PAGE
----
The shoulder is a complex joint that can move in multiple directions and carry significant loads. But its versatility can put it under stress and make it prone to injury. We need to look after it to prevent any injury, but still enable it to carry out requirements for sports and work. Let’s talk you through the steps you can take to prevent shoulder injury. We’ll also outline any investigations used to assess injury, and techniques to aid recovery.
Strengthening the shoulder muscles is the key to a stable shoulder joint, especially the rotator cuff muscles, four strapping muscles that attach the ball to the socket part of your shoulder joint. Make sure any upper body workouts are balanced – if you are strong at lifting in front of you, such as doing weighted biceps curls, make sure you work out the opposing muscle group, like the triceps and the muscles around the shoulder blade at the back.
Make sure you address flexibility. This can be as simple as changing position if you are working at your desk all day and doing some big arm swings, to ensuring that at the end of any work-out you stretch out the muscles in isometric (long-held) positions in every direction.
Working on your core stability is crucial – these are the muscles around your stomach, including your sought-after six-pack but much deeper abdominal ones too, and the meaty muscles on either side of your spine. This helps with posture and protects you from many types of injury. It allows you to concentrate on sporting technique and ensures you don’t over-exert the shoulder joint.
You should attend the Emergency Department if you are in intense pain, if there has been a significant force applied to your shoulder, or if it looks in a funny shape or you are unable to move it. This may indicate a fracture or dislocation, or a complete tear of a muscle or tendon. If your shoulder is suddenly hot, red, and very sore on movement, you should attend the Emergency Department with urgency, as there may be an infection of the joint.
Do book a routine appointment with your doctor if you’ve had a shoulder injury for two weeks or more, and it’s not improving. Your doctor’s surgery may also suggest you can refer yourself directly to a physiotherapist or a musculoskeletal (MSK) service.
If you’ve injured your shoulder, a physiotherapist or sports doctor is best-placed to assess it. Depending on the type of injury, they may suggest imaging to take a closer look at the joint and assess any damage.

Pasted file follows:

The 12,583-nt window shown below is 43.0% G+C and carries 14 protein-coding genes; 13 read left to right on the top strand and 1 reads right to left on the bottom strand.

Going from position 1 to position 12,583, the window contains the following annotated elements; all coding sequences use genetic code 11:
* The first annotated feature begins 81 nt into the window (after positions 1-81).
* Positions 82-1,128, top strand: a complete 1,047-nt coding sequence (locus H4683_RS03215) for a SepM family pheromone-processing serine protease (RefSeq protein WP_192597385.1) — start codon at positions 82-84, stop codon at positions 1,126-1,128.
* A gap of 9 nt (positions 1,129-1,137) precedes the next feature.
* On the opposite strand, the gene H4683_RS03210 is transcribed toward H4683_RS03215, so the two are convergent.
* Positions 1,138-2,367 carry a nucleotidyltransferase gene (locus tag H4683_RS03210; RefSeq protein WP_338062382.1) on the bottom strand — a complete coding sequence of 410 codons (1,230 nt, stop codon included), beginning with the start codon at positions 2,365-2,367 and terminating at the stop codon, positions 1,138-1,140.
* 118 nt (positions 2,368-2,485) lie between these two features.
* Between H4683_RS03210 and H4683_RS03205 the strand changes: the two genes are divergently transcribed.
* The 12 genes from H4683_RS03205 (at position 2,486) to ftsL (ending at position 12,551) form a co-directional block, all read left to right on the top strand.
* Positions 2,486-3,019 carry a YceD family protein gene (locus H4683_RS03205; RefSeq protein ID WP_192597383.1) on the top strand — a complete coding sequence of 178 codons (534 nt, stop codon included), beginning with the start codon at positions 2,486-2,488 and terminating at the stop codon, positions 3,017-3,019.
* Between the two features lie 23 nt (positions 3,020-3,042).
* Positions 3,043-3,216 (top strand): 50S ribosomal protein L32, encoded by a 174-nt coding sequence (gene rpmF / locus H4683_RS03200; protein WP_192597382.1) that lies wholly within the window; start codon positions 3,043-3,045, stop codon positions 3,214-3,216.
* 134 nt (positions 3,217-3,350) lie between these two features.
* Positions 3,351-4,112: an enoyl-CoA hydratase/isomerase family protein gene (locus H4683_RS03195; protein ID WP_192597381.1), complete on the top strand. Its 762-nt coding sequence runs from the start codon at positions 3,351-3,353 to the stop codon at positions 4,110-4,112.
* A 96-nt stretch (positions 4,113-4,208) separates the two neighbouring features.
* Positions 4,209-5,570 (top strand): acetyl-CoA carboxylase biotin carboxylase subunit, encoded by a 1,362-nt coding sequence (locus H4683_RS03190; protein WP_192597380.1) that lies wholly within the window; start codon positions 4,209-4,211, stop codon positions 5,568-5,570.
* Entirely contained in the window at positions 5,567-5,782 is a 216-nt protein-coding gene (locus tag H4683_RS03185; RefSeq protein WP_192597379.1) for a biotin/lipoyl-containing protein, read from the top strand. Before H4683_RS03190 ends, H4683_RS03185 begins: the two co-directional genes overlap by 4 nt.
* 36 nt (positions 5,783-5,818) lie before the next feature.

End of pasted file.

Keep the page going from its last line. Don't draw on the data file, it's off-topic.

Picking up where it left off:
An X-ray will determine if there are bone fractures or a dislocation – useful in the Emergency Department, but it doesn’t tell you very much else. An ultrasound scan can assess the biceps tendon and rotator cuff muscles and is an inexpensive method that avoids any radiation, unlike X-rays or CT scans.
A CT scan will look in more detail at the bones and joints, which is useful if there has been trauma, but it can’t see much of the soft tissues. An MRI looks closely at the soft tissue, it may be better placed to see a bursitis or a tendon tear and it can determine deeper structures inside the shoulder joint, such as the labrum. While this can be useful to determine the source of pain or weakness, it is an expensive scan and there are limited places available.
As a general rule of thumb, you should move your shoulder as much as able – to the point of mild discomfort but not to the point of pain. Take painkillers such as paracetamol or ibuprofen as needed in the beginning stages after an injury, and so that you can gently move your shoulder. Cold packs may relieve pain in the first day or two, but heat packs will help sore muscles to recover in the longer term.
You can try some simple shoulder exercises to keep the joint supple initially. Ultimately you should aim to strengthen the shoulder muscles to protect the joint in future, but you may need expert advice on this, depending on your injury. Avoiding overexerting the shoulder with heavy lifting or twisting. Avoid any repetitive sports or tasks that may exacerbate it further – it needs a chance to rest and recover.
You also need to ensure that you nurture the muscles around the injury shoulder – stretching out the wrist and forearm, and the neck and upper back. These can become tense and are at risk of new injury themselves while compensating for a shoulder injury.
Read about Frozen shoulder
Read about Rotator cuff tear
Read about Shoulder Impingement syndrome
Read about Shoulder pain: when to do something about it
Read about Shoulder problems in sports
Read about Arthroscopy (keyhole surgery)
Read about Bursitis
Read about Polymyalgia rheumatica
Read about Neck pain
Read about Upper back pain
Read about Arthritis
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